For a while, I went without any BFRBs, but when I got acne on my face and body, skin-picking became a bit of an issue. I would subconsciously start picking at my face when I touched it and felt a pimple. I would sometimes bleed or get hyperpigmentation in the spots that I picked. It would hurt, but I also wanted the pimples to disappear.

Skin picking came to a stop naturally when my hormones calmed down, and I wasn't getting many pimples. It also helped that I learned (and internalized) that touching my face with dirty hands is one of the worst things you could do when you have acne. I didn't want any scars to be left on my face as a reminder of the pimples I had -- I think that determination got me through.

When I started the IB, however, I think the stressful environment was the trigger for my skin-biting BFRB. Unfortunately, hitting my hand didn't work at all this time. Instead of my nails, I would bite the skin around them. Seeing and feeling hangnails wasn't the only trigger. Even if the skin around the nail was perfectly fine, I would start chewing on it. It was just a way for me to relieve whatever was going on in my mind. Usually, there wasn't even a thought that it was a direct trigger. Just feeling that uncomfortable and tense situation would make my hand go to my mouth.

COVID somehow did help me refrain from biting my skin since we always had to have a mask on. But even with a 'resting period' of BFRB, it would come back like a bad habit. I still haven't found a way to break through this, but I hope that doing research on this and getting to know the triggers and ways to treat it will help me stop. The most concerning part of this isn't how the damaged fingers look, but the increased susceptibility to infections. I know that biting my hangnails has no benefit, and I'm especially reminded to stop when I get an infection, and it hurts. I could avoid all that pain by not biting!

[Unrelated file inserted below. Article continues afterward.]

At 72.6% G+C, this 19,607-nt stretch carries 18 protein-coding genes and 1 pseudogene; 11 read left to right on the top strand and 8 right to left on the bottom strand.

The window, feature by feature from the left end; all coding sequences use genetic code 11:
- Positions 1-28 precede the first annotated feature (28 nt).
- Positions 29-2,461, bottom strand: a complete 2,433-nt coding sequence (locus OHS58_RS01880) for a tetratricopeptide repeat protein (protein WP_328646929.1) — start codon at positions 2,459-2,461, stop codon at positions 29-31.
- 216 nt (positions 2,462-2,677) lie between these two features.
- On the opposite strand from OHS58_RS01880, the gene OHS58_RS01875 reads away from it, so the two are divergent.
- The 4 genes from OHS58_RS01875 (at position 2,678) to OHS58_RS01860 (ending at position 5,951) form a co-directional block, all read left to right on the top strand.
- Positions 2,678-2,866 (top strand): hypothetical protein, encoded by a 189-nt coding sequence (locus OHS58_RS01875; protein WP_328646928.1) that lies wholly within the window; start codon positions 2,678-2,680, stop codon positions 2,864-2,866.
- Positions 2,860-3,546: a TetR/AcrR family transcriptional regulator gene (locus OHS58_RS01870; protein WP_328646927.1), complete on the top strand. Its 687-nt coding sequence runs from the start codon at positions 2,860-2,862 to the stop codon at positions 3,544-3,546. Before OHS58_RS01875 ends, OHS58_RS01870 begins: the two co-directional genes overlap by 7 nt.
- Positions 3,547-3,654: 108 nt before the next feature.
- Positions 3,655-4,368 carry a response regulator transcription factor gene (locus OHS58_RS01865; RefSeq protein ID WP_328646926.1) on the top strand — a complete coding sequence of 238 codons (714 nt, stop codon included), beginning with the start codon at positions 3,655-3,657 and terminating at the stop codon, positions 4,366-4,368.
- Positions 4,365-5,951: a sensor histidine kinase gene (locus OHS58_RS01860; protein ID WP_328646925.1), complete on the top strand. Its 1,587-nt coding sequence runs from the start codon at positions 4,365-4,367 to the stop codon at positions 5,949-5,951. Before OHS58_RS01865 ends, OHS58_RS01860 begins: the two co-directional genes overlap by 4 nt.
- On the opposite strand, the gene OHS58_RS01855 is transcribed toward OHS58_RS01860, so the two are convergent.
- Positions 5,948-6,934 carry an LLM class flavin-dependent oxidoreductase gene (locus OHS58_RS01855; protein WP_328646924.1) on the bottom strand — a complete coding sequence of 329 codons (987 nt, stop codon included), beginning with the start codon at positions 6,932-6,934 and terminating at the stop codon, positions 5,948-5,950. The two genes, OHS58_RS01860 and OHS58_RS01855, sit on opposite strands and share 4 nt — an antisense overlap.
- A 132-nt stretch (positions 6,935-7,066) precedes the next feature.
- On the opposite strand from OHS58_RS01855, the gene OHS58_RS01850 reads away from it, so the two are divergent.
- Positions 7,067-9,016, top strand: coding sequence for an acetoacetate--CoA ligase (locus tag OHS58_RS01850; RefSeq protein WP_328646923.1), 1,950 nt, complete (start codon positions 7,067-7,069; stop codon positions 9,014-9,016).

I've looked into ways that would help me cease this BFRB. Cognitive Behavioral Therapy (CBT) is a big one. It's a type of treatment for many mental/behavior disorders. It helps you become more aware of the feelings and thoughts that you have that trigger a certain behavior and gives you an idea of what to do to control your behavior. I tried to keep track of the times that I resort to nail-biting, and it's usually when I feel like things are out of my control or when I'm stressed out about something I need to do. I also experience an urge to keep my nails 'perfect' by biting the hangnails myself.

There's another treatment called Habit Reversal Training (HRT), where you train your awareness (such as triggers, how much time you spend on it, etc), then create a competing response to replace the behavior. There is also a social component where you can talk about the shame and frustration that you might be going through. I might want to get myself a squishy little toy or a fidget cube to replace my BFRB.

It can be a hard habit to break free from, but I won't give up until I've succeeded. Best of luck to anyone else going through this!


This post was written with the help of information provided by the following sites: